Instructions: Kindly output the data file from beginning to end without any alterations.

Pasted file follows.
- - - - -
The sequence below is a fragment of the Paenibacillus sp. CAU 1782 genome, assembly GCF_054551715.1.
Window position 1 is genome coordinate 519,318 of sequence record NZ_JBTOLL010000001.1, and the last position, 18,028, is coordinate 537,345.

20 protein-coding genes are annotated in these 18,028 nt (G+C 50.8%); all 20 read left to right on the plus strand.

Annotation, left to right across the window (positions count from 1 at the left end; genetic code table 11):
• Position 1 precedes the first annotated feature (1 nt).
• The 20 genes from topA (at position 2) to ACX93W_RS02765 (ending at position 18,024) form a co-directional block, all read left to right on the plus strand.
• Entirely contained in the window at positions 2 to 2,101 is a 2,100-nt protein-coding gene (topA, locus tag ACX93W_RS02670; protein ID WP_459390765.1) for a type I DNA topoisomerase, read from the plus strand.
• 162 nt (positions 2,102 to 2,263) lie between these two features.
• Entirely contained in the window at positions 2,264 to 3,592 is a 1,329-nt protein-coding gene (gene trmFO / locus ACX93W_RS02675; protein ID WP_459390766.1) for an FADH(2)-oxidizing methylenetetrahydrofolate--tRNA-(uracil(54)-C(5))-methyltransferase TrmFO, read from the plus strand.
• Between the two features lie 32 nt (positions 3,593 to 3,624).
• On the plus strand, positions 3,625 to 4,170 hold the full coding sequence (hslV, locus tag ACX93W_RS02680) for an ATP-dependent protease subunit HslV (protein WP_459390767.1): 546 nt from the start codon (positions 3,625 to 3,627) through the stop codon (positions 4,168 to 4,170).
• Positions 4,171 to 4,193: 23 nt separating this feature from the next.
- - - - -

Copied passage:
The sequence below is a fragment of the Paenibacillus sp. CAU 1782 genome, assembly GCF_054551715.1.
Window position 1 is genome coordinate 519,318 of sequence record NZ_JBTOLL010000001.1, and the last position, 18,028, is coordinate 537,345.

20 protein-coding genes are annotated in these 18,028 nt (G+C 50.8%); all 20 read left to right on the plus strand.

Annotation, left to right across the window (positions count from 1 at the left end; genetic code table 11):
• Position 1 precedes the first annotated feature (1 nt).
• The 20 genes from topA (at position 2) to ACX93W_RS02765 (ending at position 18,024) form a co-directional block, all read left to right on the plus strand.
• Entirely contained in the window at positions 2 to 2,101 is a 2,100-nt protein-coding gene (topA, locus tag ACX93W_RS02670; protein ID WP_459390765.1) for a type I DNA topoisomerase, read from the plus strand.
• 162 nt (positions 2,102 to 2,263) lie between these two features.
• Entirely contained in the window at positions 2,264 to 3,592 is a 1,329-nt protein-coding gene (gene trmFO / locus ACX93W_RS02675; protein ID WP_459390766.1) for an FADH(2)-oxidizing methylenetetrahydrofolate--tRNA-(uracil(54)-C(5))-methyltransferase TrmFO, read from the plus strand.
• Between the two features lie 32 nt (positions 3,593 to 3,624).
• On the plus strand, positions 3,625 to 4,170 hold the full coding sequence (hslV, locus tag ACX93W_RS02680) for an ATP-dependent protease subunit HslV (protein WP_459390767.1): 546 nt from the start codon (positions 3,625 to 3,627) through the stop codon (positions 4,168 to 4,170).
• Positions 4,171 to 4,193: 23 nt separating this feature from the next.